Consanguinity study

Family and population consanguinity can be estimated by means of the inbreeding coefficient (F). This coefficient explains the probability that an individual is the carrier by inheritance of two identical alleles in a given locus because they have a common origin (Crow and Mange 1965, Salzano and Bortolini 2002). Genealogy is the classical method to study consanguinity (inbreeding) in historic populations. This method allows the analysis of at least three generations (Cavalli-Sforza and Bodmer 1971). Data are obtained in civil or religious records that compulsively report inbreeding marriage besides other biodemografic variables (Zumbado and Barrantes 1991). Anthropologists have also trusted the isonymy method which is based on the frequency of marriages with the same surname in a population (Madrigal and Ware 1997).

Furthermore, if a historic population is studied for a sufficiently long period, it is possible to establish if the endogamy and consanguinity levels are stable during the study period or if they change in time (Madrigal and Ware 1997).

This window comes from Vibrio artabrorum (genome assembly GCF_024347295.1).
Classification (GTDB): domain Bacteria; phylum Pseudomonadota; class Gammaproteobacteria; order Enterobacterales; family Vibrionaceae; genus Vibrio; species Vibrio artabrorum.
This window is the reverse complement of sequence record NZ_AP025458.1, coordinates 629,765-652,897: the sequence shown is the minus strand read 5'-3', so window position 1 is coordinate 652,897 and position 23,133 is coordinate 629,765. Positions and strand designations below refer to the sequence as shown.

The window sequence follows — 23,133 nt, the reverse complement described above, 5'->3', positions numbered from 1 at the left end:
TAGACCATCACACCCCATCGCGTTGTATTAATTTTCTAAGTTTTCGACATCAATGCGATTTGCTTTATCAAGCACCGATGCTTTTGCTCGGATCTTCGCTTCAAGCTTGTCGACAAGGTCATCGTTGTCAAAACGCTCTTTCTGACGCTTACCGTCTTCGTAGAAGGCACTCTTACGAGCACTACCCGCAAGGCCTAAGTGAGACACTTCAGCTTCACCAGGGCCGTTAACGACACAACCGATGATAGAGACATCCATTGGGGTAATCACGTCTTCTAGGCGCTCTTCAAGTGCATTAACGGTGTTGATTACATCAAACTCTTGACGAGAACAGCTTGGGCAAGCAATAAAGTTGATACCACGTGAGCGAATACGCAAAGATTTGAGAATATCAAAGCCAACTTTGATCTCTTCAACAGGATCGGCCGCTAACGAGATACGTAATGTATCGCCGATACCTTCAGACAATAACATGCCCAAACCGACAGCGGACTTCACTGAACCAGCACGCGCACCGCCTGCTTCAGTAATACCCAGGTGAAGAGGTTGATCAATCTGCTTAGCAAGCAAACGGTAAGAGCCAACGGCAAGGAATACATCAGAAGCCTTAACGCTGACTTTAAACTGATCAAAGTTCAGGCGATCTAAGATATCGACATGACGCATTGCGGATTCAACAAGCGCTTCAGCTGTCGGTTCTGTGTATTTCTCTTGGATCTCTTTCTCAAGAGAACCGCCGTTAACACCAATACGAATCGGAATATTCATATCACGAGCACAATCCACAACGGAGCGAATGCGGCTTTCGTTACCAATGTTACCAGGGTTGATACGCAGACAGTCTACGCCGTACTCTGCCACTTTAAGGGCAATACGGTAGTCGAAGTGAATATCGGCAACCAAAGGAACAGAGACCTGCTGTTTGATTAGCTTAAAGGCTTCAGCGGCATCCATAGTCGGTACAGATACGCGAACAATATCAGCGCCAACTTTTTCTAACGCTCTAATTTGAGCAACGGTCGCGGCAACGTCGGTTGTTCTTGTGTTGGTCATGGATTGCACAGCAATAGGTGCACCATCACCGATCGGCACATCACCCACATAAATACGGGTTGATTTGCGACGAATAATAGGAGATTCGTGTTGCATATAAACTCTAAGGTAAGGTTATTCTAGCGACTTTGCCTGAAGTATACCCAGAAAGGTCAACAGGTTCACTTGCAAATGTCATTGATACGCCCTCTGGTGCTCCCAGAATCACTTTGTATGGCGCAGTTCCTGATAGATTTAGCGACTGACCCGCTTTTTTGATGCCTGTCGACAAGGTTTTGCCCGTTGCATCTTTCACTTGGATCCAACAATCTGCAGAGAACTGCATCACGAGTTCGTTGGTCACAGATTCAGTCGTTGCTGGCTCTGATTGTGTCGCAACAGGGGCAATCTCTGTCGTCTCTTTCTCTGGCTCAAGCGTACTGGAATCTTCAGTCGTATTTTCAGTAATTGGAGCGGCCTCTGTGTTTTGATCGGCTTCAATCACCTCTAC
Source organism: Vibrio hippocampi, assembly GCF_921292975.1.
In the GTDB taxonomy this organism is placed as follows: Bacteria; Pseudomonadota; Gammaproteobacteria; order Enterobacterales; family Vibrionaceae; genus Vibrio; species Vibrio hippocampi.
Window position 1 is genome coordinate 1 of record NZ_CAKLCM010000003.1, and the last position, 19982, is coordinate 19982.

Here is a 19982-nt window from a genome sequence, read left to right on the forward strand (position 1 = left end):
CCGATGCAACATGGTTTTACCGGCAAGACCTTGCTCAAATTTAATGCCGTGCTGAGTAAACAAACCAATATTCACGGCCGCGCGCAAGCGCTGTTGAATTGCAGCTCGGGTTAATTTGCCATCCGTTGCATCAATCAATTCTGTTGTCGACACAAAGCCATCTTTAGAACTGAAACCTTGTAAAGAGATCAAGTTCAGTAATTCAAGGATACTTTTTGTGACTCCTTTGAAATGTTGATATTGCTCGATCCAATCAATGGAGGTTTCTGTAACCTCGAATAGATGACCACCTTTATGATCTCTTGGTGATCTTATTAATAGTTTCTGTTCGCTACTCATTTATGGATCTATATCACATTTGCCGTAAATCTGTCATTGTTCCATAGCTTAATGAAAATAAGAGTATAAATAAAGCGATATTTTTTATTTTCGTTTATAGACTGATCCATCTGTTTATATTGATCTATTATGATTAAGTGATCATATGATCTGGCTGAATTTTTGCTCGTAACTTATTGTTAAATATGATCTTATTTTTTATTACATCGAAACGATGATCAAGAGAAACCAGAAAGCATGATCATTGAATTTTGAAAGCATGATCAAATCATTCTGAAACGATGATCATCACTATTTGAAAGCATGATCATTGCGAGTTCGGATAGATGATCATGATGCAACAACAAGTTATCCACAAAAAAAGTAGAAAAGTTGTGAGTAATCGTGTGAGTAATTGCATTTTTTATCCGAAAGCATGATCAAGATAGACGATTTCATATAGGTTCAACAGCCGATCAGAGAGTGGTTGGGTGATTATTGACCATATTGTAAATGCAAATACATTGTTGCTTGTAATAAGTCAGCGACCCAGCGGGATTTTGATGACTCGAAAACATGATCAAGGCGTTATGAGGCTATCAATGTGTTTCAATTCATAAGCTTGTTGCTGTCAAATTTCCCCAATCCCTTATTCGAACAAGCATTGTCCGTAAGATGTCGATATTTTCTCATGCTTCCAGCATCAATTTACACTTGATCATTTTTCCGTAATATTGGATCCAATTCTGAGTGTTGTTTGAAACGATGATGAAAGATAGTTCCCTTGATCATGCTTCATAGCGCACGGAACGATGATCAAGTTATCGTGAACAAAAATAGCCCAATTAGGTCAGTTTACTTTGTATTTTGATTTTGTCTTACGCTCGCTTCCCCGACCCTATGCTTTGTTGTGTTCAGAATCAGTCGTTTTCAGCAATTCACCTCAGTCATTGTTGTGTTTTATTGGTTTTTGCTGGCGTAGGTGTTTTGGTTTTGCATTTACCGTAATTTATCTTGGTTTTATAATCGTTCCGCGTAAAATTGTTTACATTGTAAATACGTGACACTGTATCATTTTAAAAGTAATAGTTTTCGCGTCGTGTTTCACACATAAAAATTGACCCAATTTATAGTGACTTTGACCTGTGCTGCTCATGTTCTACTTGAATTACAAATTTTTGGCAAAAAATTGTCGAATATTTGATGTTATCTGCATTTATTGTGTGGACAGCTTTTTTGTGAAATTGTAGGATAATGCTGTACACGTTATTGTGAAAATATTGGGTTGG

Various consanguinity papers on the Costa Rican Central Region populations have been published. Freire Maia’s (1968) paper was pioneering but general and preliminary; it determined (= 114 x 105 ) for a diocese. Two specific studies analyzed in detail the Dota parish (Barrantes 1978) and the Escazú parish (Madrigal and Ware 1997), both inside the Central Valley. In turn, Zumbado and Barrantes (1991) estimated consanguinity in the central provinces of Costa Rica (CRCV) and its evolution during the last 100 years, as will be detailed further on.

Materials and methods